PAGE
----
Senator George Maziarz said, “Our educators and administrators are in classrooms and schools working with students every day. When they say heavy-handed standardized tests aren’t effective, we should listen. We all want what’s best for our children, so we need to work together to develop the right approach gauging students’ success in learning. Hopefully this Summit will lead to ideas for crafting a more balanced approach.”

Dr. Mark Crawford, superintendent of West Seneca Central School District and a leader within the Partnership for Smarter Schools, laid out the case for smarter school reform and encouraged residents to learn more about the upcoming Summit for Smarter Schools.

“We are opposed to the current iteration of New York State’s high-stakes testing,” Crawford said. “These tests are not valid, nor are they reliable in terms of testing protocols – and that’s because students were tested on materials they never received in class. In addition, these tests are neither diagnostic, nor prescriptive – which means we don’t get useful feedback informing parents and teachers where children mastered material and where they did not. There is no information provided explaining which areas of study a child is weak. However, we are not opposed to standardized testing. When testing is valid and reliable and when there is constructive feedback provided to parents and teachers in a timely manner, the testing results are highly useful and desirable.”

The Summit for Smarter Schools will bring together community leaders, education professionals, public officials and parents to discuss needed reforms to ensure schools in Western New York and across the state are gearing children with the skills they need to succeed in the 21st century global economy. Kennedy and Ryan expect the summit to lead to new smarter schools reform legislation, which they’ll pursue in the next legislative session in Albany. The lawmakers say smarter schools reform must offer research-based steps to address the systemic challenges that confront public education in New York State.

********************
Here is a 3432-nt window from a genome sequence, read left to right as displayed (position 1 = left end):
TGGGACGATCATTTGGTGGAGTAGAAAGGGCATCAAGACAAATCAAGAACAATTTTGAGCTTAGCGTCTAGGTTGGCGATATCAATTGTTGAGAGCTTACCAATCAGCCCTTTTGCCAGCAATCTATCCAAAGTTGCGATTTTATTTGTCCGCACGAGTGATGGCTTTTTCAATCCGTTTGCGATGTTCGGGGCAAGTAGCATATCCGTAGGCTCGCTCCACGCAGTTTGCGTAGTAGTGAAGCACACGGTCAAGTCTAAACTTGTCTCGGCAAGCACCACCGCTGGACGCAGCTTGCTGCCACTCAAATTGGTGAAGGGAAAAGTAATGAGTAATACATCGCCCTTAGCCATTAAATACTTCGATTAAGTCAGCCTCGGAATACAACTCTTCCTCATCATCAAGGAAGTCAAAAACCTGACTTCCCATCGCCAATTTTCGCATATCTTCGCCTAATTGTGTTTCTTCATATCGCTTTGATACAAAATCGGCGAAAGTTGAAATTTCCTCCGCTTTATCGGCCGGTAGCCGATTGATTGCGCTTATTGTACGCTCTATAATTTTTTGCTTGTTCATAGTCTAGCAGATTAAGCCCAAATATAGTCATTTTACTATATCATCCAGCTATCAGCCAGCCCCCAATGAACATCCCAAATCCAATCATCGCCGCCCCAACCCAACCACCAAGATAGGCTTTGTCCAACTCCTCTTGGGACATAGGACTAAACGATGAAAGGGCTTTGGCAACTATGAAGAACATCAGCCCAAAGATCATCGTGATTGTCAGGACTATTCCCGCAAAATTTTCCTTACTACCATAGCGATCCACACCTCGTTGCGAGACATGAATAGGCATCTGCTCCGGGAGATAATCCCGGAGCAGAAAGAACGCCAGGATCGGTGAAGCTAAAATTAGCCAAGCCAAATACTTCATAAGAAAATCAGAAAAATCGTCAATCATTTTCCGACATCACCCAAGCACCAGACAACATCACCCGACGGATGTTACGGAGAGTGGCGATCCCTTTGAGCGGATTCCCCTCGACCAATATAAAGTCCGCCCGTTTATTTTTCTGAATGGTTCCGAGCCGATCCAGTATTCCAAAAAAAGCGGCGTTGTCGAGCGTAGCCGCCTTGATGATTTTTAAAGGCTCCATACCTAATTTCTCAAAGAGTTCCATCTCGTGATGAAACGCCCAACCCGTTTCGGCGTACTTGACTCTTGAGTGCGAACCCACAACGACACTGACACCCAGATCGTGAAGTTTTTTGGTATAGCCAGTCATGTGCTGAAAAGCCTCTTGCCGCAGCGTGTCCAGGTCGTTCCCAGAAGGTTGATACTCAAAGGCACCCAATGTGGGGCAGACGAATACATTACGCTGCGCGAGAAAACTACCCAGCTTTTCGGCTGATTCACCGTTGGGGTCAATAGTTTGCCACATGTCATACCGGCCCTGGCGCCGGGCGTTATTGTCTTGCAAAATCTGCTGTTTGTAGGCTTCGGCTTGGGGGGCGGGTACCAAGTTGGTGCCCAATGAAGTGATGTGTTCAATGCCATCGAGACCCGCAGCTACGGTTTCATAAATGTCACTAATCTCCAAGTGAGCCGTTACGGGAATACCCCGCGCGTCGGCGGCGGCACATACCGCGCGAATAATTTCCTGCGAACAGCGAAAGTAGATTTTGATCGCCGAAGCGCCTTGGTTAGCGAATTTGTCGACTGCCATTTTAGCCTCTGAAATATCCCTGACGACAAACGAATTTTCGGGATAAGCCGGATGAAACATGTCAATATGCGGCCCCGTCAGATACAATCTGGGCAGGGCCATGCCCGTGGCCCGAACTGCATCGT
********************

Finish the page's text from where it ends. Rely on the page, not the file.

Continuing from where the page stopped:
The Partnership for Smarter Schools, a grassroots organization that formed last year for the purpose of studying the current set of New York State Education Department reform initiatives, has teamed up with the lawmakers to host the summit. The Partnership comprises parents, school board members, school superintendents, teachers, university professors and school principals from all over Western New York. To date, the organization has over 500 individual members. They are dedicated to working with policymakers to help students learn the skills required to achieve academic and professional success.

For more information on the summit and for ticket information, visit Several tickets will also be available the night of the event at Kleinhans.

Senator Kennedy also announced the launch of a new page on his website,, where parents and community members can share their input on what must be done to improve schools throughout Western New York and New York State. Western New Yorkers are encouraged to visit Senator Kennedy’s website and click on the smarter schools reform icon on the left side of the page. There, stakeholders can submit thoughts and ideas on necessary educational reforms.

In June, Senator Kennedy penned an op-ed in the Buffalo News that urged the state to shift the focus away from high-stakes test-taking and begin working to instill a love of learning in students across New York.


Senator Timothy M. Kennedy represents the New York State Senate’s 63rd District, which is comprised of the town of Cheektowaga, the city of Lackawanna and nearly all of the city of Buffalo. More information is available at